Mark Blumenthal | June 29, 2007
Topics: 2006 , The 2006 Race
George Mason University Professor Michael McDonald, whose voter turnout web site is one of the most useful election data resources on the web, sends along this note:
The 2006 Current Population Survey (CPS) Voting and Registration Supplement, a primary source of data for many voting studies because of its large state sample sizes, is now available for download. To access these data, use the Census Bureau's Data Ferret program.
The CPS reports that 47.8% (+/- 0.4%, remember, the CPS sample size of over 100,000 is very large and that margin of error varies with sub-sample sizes) of the citizen voting-age population reported voting, which compares to my most recent turnout rate estimate of 41.3%. The higher CPS turnout rate is consistent with a well-known phenomenon known as "over-report" bias, where more people report voting than aggregate statistics indicate. For comparison purposes, 46.1% of the 2002 CPS citizen voting-age population reported voting while my turnout rate estimate is 40.5%.
The overall percentage of the electorate reporting voting before Election Day is 18.5%, down slightly from 20.0% in 2004 and up from 14.2% in 2002. California and Washington saw an increases in early voting to 33.2% in 2006 from 29.9% in 2004 (CA) and to 71.8% in 2006 from 60.6% in 2004 (WA), however, increases were reported in only 15 states. This may reflect a tendency of early voting to drop off in midterm elections, so I would caution that 2006 is probably not indicative of a new downward trend in early voting which has increased strongly in every election since 1998 from 11.2%. (Of course, these are self-reported rates, not actual election statistics such as those collected by The Early Voting Center.) If these trends persist, it may very well be true that more Californians will have voted early before the 2008 New Hampshire primary than all New Hampshire voters.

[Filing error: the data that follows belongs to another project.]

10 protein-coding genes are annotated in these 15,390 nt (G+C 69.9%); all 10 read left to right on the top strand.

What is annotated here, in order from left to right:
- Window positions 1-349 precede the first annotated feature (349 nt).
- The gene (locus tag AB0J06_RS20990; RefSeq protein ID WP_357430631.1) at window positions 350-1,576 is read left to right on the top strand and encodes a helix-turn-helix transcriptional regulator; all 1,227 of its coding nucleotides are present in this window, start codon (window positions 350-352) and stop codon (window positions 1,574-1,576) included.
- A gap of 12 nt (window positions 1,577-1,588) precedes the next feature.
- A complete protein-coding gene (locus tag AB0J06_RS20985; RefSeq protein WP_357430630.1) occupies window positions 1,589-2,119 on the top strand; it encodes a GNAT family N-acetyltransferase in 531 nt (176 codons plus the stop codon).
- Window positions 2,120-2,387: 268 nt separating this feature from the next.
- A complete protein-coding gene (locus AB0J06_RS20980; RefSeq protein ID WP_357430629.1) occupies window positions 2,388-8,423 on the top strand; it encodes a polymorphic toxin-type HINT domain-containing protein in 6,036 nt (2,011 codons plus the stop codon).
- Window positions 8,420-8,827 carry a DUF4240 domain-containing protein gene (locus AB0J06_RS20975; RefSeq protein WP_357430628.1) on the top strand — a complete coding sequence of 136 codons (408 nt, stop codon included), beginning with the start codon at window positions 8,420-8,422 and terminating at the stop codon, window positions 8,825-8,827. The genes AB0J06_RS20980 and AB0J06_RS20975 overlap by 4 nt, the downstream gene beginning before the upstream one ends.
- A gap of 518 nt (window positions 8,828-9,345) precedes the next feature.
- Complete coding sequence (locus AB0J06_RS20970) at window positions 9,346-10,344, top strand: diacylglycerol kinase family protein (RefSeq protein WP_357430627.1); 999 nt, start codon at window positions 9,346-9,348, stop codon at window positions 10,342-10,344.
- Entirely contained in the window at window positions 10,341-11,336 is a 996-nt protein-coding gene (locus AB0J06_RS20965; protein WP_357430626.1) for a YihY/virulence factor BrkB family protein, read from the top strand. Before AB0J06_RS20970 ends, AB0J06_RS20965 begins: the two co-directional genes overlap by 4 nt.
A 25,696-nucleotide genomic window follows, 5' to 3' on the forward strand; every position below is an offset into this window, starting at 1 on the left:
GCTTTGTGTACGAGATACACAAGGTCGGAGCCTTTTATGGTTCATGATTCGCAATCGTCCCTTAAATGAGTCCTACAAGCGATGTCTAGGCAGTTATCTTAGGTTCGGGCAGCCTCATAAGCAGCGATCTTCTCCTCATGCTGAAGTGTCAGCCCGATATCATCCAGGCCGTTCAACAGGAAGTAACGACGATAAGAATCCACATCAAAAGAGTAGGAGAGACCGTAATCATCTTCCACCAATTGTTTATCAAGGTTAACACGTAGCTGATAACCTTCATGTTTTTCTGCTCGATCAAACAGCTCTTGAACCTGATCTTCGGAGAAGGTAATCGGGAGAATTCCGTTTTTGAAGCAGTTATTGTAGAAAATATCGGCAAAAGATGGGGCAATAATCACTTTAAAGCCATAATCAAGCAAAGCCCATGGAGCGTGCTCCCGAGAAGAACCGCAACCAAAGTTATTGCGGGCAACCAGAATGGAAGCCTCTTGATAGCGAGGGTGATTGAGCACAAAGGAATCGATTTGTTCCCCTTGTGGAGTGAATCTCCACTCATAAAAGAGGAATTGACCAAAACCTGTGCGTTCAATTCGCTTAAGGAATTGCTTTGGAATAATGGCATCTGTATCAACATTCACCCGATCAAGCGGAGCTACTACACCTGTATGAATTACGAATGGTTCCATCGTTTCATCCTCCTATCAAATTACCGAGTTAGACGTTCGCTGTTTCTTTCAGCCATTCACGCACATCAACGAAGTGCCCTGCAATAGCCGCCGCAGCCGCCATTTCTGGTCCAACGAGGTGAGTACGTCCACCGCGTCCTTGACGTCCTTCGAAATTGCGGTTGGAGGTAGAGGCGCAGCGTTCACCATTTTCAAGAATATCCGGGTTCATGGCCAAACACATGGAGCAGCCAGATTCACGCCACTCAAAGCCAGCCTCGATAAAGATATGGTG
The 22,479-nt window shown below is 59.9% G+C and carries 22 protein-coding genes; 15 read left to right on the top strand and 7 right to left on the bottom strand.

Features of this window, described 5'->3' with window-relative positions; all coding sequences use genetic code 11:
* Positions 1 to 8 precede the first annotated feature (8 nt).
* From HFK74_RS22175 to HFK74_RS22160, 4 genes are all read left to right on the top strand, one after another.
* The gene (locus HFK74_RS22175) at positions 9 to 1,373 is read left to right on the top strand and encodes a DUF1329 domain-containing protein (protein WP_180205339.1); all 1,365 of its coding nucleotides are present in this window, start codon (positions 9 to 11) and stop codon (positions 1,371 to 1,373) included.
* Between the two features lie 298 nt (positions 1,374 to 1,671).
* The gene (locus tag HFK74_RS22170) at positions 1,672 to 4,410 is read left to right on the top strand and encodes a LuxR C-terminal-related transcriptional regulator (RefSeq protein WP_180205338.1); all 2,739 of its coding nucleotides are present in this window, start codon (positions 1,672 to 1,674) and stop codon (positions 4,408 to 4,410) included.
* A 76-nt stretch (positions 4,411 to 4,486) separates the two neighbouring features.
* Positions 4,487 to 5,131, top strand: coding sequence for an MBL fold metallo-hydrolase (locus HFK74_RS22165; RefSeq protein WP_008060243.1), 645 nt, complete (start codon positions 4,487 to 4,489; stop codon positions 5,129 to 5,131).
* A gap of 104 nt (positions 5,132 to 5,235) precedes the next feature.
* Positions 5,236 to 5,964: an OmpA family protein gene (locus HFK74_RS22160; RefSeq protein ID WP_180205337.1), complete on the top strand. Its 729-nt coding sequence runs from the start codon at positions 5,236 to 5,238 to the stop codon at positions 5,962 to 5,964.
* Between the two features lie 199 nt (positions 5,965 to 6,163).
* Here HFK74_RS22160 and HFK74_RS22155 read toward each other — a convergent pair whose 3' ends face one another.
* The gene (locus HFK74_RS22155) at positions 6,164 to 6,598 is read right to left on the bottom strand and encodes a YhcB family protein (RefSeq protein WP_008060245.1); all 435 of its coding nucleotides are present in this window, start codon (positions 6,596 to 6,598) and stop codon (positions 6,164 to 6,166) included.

Turnout by demographic categories show that higher turnout in 2006 versus 2002 likely came from younger, white, moderately educated citizens (slightly more women, too). Perhaps most interesting is the lower turnout among non-Hispanic African-Americans, which indicates that Democrats likely won in 2006 by expanding their base rather than relying on their core constituencies, though we can't know for certain from these data because the CPS does not ask who people voted for.
One other interesting tidbit is found in Tennessee where Harold Ford ran in a closely contested U.S. Senate race. If the CPS is correct, non-Hispanic African-American turnout rates went down in Tennessee a non-statistically significant amount between 2002 and 2006, from 41.1% to 38.9% (+/- 7.6%).